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Wednesday, October 17, 2007


VATICAN CITY, OCT 17, 2007 (VIS) - St. Eusebius of Vercelli was the subject of Benedict XVI's catechesis during his general audience, held this morning in St. Peter's Square in the presence of 30,000 people.

  The saint, born in Sardinia at the beginning of the 4th century and educated in Rome, was elected as bishop of Vercelli in the year 345. He showed great commitment and dedication in evangelizing largely-pagan rural areas and founded a priestly community - inspired by the model of the early monastic communities - from which many bishops and saints arose.

  The Pope explained how St. Eusebius was "solidly formed in the Nicene Creed, in the faith in the Trinitarian God." He defended the "full divinity of Jesus Christ" against the pro-Arian politics of the Emperor Constantius for whom Arianism "was more politically useful." This led to the saint being exiled, first in Palestine and later in Cappodocia and Thebaid.

  Despite his exile, the bishop maintained a correspondence with his own community of faithful, said the Holy Father, "asking them in his letters also to greet those who are outside the Church yet who nonetheless ... nourish sentiments of love for us." The Pope added: "It is evident that the bishop's relationship with his city was not limited to the Christians but that it also extended to the people who, ... in some way, recognized his spiritual authority and loved this exemplary man."

  When Constantius was succeeded as emperor by Julian the Apostate, Eusebius was able to return home. There he educated the clergy of his diocese in "the observance of monastic rules even though they lived in the city" because he felt that "the bishop and clergy had to share the problems of citizens in a credible way" at the same time cultivating "a different citizenship, that of heaven." In this manner, said Benedict XVI, they created "a shared solidarity."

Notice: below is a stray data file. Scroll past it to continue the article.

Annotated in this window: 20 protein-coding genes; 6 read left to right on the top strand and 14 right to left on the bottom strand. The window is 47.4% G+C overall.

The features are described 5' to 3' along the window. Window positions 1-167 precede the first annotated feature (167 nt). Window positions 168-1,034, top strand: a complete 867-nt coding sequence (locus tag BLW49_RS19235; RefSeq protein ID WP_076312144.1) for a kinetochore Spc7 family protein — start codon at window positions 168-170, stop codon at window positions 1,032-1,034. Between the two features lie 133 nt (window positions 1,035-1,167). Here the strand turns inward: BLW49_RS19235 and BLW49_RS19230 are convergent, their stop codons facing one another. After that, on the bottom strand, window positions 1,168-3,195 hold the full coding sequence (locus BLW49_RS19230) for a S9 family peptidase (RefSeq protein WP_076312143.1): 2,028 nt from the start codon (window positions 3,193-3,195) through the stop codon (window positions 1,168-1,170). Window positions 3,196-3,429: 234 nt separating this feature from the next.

"The pastor and the faithful of the Church are in the world but they are not of the world," said the Pope. "For this reason pastors must exhort the faithful not to consider the cities of the world as their stable home, but to seek the ... definitive celestial Jerusalem. ... This decision enables pastors and faithful to safeguard a correct scale of values without bowing before the fashions of the moment and the unjust impositions of political power."

  "The authentic scale of values," the Holy Father concluded, "does not come from yesterday's emperor, or from today's, but from Jesus Christ, the perfect man, equal to the Father in divinity and a man like us. For this reason, Eusebius recommends the faithful always 'to protect the faith with care, to maintain harmony and to be assiduous in prayer.' From the bottom of my heart, I also recommend these perennial values to you."
AG/EUSEBIUS OF VERCELLI/...                    VIS 20071017 (480)

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